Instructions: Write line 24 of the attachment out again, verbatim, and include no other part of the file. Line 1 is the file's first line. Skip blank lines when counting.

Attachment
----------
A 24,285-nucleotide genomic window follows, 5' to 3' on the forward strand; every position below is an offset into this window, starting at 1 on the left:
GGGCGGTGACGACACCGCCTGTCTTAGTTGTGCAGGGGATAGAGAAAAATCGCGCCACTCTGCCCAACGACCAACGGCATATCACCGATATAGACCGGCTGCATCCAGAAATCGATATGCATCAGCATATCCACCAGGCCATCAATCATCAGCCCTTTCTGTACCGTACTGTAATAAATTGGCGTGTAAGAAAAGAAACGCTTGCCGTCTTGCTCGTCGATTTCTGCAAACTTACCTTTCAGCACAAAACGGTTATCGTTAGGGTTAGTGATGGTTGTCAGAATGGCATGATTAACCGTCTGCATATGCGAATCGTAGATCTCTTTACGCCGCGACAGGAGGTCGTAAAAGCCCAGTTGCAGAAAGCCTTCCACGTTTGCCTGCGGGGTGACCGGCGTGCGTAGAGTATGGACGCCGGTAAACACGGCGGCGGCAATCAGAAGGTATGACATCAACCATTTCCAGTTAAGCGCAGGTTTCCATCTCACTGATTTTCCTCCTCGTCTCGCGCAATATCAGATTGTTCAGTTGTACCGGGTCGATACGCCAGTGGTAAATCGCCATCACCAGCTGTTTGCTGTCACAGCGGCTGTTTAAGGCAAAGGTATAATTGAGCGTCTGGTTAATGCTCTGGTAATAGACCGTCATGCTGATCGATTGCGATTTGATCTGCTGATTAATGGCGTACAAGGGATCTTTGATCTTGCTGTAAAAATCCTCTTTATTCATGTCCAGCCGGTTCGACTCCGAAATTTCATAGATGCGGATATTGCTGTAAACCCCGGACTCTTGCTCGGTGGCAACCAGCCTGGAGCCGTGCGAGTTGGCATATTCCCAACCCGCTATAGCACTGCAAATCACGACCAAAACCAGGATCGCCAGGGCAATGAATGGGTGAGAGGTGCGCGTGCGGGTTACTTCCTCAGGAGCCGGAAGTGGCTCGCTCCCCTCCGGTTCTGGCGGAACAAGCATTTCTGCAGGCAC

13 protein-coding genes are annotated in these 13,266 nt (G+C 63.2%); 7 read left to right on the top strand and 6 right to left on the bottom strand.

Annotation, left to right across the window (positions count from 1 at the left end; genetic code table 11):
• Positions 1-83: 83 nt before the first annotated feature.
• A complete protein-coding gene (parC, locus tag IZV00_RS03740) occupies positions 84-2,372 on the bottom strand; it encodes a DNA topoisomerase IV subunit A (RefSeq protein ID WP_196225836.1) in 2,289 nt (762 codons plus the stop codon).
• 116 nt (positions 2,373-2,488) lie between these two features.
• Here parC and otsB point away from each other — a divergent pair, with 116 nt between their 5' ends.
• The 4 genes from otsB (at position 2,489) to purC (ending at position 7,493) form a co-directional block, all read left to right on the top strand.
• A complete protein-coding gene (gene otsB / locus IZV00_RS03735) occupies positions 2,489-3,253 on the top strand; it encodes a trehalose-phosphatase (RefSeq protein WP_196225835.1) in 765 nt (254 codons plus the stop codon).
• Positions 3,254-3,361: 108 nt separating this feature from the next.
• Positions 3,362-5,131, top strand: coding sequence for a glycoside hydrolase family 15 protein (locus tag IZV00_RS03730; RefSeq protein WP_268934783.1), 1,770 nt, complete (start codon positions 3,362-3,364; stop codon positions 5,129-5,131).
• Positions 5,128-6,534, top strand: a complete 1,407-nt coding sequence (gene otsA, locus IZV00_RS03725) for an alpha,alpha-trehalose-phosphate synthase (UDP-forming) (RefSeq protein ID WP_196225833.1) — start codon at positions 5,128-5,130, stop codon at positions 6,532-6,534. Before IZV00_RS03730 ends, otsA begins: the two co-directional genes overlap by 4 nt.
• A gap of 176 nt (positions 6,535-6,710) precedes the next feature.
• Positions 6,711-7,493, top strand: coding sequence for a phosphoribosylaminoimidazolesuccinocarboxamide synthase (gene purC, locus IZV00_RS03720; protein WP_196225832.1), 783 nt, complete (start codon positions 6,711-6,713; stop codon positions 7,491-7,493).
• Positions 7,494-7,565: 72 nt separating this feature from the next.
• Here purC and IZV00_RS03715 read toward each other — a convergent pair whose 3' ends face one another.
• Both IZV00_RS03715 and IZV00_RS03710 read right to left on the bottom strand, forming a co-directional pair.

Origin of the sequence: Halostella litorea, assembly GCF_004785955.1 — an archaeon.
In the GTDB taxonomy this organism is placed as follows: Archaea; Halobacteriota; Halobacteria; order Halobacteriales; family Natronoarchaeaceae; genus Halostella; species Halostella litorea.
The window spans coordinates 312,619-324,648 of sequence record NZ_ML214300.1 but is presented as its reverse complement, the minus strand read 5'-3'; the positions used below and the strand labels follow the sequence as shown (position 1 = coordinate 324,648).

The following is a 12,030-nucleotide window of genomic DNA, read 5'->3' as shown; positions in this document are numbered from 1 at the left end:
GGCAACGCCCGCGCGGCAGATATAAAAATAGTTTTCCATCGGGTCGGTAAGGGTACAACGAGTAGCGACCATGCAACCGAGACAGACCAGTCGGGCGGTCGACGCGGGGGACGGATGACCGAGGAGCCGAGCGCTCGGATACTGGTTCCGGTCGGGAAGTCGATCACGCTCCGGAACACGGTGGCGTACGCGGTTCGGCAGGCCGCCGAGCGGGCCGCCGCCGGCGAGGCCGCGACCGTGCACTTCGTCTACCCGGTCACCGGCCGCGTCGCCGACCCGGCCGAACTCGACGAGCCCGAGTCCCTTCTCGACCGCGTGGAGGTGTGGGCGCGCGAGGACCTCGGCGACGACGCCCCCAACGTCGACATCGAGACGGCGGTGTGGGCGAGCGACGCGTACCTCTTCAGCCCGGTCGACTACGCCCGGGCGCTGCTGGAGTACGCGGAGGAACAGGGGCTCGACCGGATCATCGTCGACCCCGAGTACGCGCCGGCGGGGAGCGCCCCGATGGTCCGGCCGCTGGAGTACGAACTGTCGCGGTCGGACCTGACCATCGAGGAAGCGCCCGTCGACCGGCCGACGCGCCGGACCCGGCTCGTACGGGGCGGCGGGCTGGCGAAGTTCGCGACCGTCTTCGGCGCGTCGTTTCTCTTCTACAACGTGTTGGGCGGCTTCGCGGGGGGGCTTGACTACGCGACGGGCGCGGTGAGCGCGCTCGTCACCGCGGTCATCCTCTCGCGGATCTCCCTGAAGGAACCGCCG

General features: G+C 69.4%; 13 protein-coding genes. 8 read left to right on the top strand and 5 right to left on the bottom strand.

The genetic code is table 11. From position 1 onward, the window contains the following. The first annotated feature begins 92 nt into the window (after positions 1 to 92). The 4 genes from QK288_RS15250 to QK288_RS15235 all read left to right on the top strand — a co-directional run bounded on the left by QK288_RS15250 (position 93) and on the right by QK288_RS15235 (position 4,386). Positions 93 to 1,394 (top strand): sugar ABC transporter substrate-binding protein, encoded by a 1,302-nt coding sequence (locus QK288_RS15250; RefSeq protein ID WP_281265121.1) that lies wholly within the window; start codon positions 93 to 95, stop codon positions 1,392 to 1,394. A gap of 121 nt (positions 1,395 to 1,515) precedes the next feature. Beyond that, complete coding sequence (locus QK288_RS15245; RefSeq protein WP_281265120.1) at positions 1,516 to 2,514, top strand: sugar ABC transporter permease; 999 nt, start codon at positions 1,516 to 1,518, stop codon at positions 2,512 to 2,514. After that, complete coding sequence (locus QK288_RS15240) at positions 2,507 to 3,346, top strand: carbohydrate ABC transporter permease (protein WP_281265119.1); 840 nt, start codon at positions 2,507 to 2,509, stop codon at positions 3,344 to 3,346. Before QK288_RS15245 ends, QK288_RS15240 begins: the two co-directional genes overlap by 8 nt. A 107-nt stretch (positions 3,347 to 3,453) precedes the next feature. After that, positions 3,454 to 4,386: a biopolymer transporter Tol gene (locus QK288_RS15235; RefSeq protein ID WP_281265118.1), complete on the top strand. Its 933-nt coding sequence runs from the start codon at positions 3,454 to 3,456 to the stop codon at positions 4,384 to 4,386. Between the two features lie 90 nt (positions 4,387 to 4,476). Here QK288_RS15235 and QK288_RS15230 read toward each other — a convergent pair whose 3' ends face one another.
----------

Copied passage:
General features: G+C 69.4%; 13 protein-coding genes. 8 read left to right on the top strand and 5 right to left on the bottom strand.